News & Opinion from BPOA
Notes from Michael St. John
Very few Berkeley property owners use the Ellis procedure to evict tenants. The process is difficult and expensive. I have heard it said that the new fee schedule (roughly $13,000 per tenancy) makes it unreasonably costly.
I think it is time to reconsider this conclusion.
The gap between the rents long term tenants pay and the rents other tenants pay is growing so large that some owners in some situations may want to consider Ellis evictions as a way of achieving a fair return on their investment.
The Ellis rules prohibit re-renting for five years after an Ellis eviction. But the rules allow re-renting at market rents thereafter.
Consider the case of a fourplex occupied by four long-term tenants paying below-market rents. If the rents average $1,500 when market rents would average $3,000, following the Ellis procedure might make sense.
Thinking of it as a purely financial question, the income from the four units would be $72,000 a year, rising under standard rent control assumptions to $88,000 in ten years and $107,000 in 20 years. Under the Ellis rules, the owner would have to leave the units vacant for five years but could then rent them at market. If the owner followed the Ellis procedure, he would receive zero rent in years 1 through 5, but would then receive $144,000 in year six, $156,000 in year 10 and $190,000 in year 20. The loss during years 1 through 5 would cumulate to $382,185 in year 5, then diminish to 0 in year 10, whereupon his investment would be recouped completely. From then forward, it’s all gain.
In year 6, property value under rent control would be $973,000 vs. $1,728,000 if one followed the Ellis procedure. In year 20, property value would be $1.3 million under rent control vs. $2.3 million under the Ellis procedure. That’s a significant gain, especially considering that the investment is recouped completely by year ten. It’s a long term project, but it might be worth it for some owners.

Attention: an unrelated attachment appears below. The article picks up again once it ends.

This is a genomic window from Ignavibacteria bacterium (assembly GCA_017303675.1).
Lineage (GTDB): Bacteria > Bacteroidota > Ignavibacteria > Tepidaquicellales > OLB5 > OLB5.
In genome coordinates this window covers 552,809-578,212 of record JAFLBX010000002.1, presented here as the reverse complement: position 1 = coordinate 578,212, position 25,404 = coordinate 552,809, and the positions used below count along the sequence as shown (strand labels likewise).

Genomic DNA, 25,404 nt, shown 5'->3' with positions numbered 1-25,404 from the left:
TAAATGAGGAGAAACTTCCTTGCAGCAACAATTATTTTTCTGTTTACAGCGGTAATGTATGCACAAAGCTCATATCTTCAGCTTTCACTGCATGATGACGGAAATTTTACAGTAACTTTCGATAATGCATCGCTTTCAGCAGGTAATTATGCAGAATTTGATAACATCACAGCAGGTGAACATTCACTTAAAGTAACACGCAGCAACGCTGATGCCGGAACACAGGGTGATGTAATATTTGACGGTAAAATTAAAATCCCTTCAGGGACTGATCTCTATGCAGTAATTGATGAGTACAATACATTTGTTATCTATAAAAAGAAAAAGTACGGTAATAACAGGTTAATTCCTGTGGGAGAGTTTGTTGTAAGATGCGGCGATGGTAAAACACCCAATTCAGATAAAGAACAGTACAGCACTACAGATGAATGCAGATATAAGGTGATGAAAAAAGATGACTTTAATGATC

In addition to the vacancy loss, there are the Ellis fees. Fees to tenants plus legal fees could amount to $75,000, but this amount pales when compared to the potential gain. This is especially so considering that while the units cannot be rented as residences for the first five years, that doesn’t mean that they can’t be used. The owners can live there themselves. The owners can rent the units for commercial purposes consistent with zoning regulations. The owners can allow others (friends, family members, employees) live there rent free.
It is conceivable that the owners would sell tenants in common shares in the property when the units are vacant. New TIC owners could live there. If these owners move elsewhere after five years, those units could then be rented at market. Using a property in these ways during the five years in which the Ellis procedure doesn’t allow residential rental would offset — possibly reverse completely — the Ellis investment cost.
Considering these possibilities, it is clear that the Ellis option may be viable for some owners in some circumstances. I have previously considered the Ellis option the “nuclear option” that should be avoided in most circumstances. I am now seeing that the Ellis option may be a reasonable way to handle the unreasonable gap between rent controlled rents and market rents when all or most of the units at a property are occupied by long term tenants enjoying rents – possibly for their lifetime - that are unreasonably low by today’s market standard.
Michael St. John is a property management consultant who has assisted Berkeley property owners with tenant and rent control problems for 35 years. He can be reached at firstname.lastname@example.org, 707-937-3711, or 510-845-8928.
A recent case illustrates the importance of perspective when issues arise under rent control.
The owners of a single family dwelling in the Berkeley hills, many years ago, added a bathroom and kitchen space to the lower level “bonus room” adjacent to the garage so that they could more conveniently house an au pair who helped care for their children. Later, when the parents were elderly, the lower space housed a caregiver. It was a convenient arrangement for those purposes.